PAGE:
The early Church Father Papias of Hierapolis (c. 60–130 AD) recorded in his Expositions of the Sayings of the Lord, which was probably written during the first decade of the second century AD, that Judas was afflicted by God's wrath; his body became so enormously bloated that he could not pass through a street with buildings on either side. His face became so swelled up that a doctor could not even identify the location of his eyes using an optical instrument. Judas' genitals became enormously swollen and oozed with pus and worms. Finally, he killed himself on his own land by pouring out his innards onto the ground, which stank so horribly that, even in Papias' own time a century later, people still could not pass the site without holding their noses. This story was well-known among Christians in antiquity and was often told in competition with the two conflicting stories from the New Testament.

      According to the apocryphal Gospel of Nicodemus, which was probably written in the fourth century AD, Judas was overcome with remorse and went home to tell his wife, who was roasting a chicken on a spit over a charcoal fire, that he was going to kill himself, because he knew Jesus would rise from the dead and, when he did, he would punish him. Judas's wife laughed and told him that Jesus could no more rise from the dead than he could resurrect the chicken she was cooking. Immediately, the chicken was restored to life and began to crow. Judas then ran away and hanged himself. In the apocryphal Gospel of Judas, Judas has a vision of the disciples stoning and persecuting him.

      The obvious discrepancy between the two radically different accounts of Judas's death in Matthew 27:1–10 and Acts 1:18 has proven to be a serious challenge to those who support the idea of Biblical inerrancy. This problem was one of the points leading C. S. Lewis, for example, to reject the view "that every statement in Scripture must be historical truth". Nonetheless, various attempts at harmonization have been suggested. Generally they have followed literal interpretations such as that of Augustine of Hippo, which suggest that these simply describe different aspects of the same event – that Judas hanged himself in the field, and the rope eventually snapped and the fall burst his body open, or that the accounts of Acts and Matthew refer to two different transactions. Some have taken the descriptions as figurative: that the "falling prostrate" was Judas in anguish, [a] and the "bursting out of the bowels" is pouring out emotion.[b]

      Modern scholars reject these approaches. Arie W. Zwiep states that "neither story was meant to be read in light of the other" and that "the integrity of both stories as complete narratives in themselves is seriously disrespected when the two separate stories are being conflated into a third, harmonized version." David A. Reed argues that the Matthew account is a midrashic exposition that allows the author to present the event as a fulfillment of prophetic passages from the Old Testament. They argue that the author adds imaginative details such as the thirty pieces of silver, and the fact that Judas hangs himself, to an earlier tradition about Judas's death.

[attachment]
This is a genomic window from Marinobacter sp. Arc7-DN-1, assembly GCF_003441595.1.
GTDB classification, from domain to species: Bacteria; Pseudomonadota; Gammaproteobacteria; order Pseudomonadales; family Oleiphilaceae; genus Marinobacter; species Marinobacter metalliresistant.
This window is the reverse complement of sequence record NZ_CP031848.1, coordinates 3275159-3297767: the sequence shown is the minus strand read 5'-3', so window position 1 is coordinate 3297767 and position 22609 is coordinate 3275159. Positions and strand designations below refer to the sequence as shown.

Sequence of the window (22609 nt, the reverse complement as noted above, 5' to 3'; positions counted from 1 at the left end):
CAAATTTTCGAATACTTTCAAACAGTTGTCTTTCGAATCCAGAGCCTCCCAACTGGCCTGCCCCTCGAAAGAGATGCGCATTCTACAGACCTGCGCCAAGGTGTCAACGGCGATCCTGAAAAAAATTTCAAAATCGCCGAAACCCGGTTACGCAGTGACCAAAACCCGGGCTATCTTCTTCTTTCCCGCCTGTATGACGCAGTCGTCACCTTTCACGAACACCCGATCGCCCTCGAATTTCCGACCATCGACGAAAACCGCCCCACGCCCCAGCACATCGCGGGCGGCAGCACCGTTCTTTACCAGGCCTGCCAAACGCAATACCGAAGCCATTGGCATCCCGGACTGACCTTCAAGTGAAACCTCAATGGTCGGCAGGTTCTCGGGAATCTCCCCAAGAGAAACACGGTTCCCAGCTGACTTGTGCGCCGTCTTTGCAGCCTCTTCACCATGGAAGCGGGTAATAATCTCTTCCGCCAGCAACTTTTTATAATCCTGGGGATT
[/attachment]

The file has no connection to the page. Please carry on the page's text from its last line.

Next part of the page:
Matthew's description of the death as fulfilment of a prophecy "spoken through Jeremiah the prophet" has caused difficulties, since it does not clearly correspond to any known version of the Book of Jeremiah but does appear to refer to a story from the Book of Zechariah which describes the return of a payment of thirty pieces of silver. Even writers such as Jerome and John Calvin concluded that this was obviously an error.[c] Modern scholars however have usually explained apparent discrepancies of this sort as arising from a Jewish practice of citing the Major Prophet in a scroll group to refer to the whole content of the scroll group, including books written by minor prophets placed in the grouping.

      More recently, scholars have suggested that the Gospel writer may also have had a passage from Jeremiah in mind, such as chapters 18:1–4 and 19:1–13 which refer to a potter's jar and a burial place, and chapter 32:6–15 which refers to a burial place and an earthenware jar. Raymond Brown suggested, "the most plausible [explanation] is that Matthew 27:9–10 is presenting a mixed citation with words taken both from Zechariah and Jeremiah, and ... he refers to that combination by one name. Jeremiah 18–9 concerns a potter (18:2–; 19:1), a purchase (19:1), the Valley of Hinnom (where the Field of Blood is traditionally located, 19:2), 'innocent blood' (19:4), and the renaming of a place for burial (19:6, 11); and Jer 32:6–5 tells of the purchase of a field with silver." Randel Helms gives this as an example of the 'fictional and imaginative' use by early Christians of the Old Testament: "Matthew's source has blended Jeremiah's buying of a field and placing the deed in a pot with Zechariah's casting of 30 pieces of silver down in the temple and the purchase of the Potter's Field."
    Person ID I3260  z-Bible Genealogy
    Last Modified 28 Jul 2019 

    Father APOSTLES,   d. Yes, date unknown 
    Family ID F1400  Group Sheet  |  Family Chart

  • Photos
    Judas Iscariot
    Judas Iscariot

    Judas Iscariot
    by James Tissot (between 1886 and 1894)
    opaque watercolor over graphite on gray wove paper
    Brooklyn Museum, NY

  • Sources 
    1. [S1] Wikipedia, Judas Iscariot.

    2. [S1] Wikipedia, Apostles.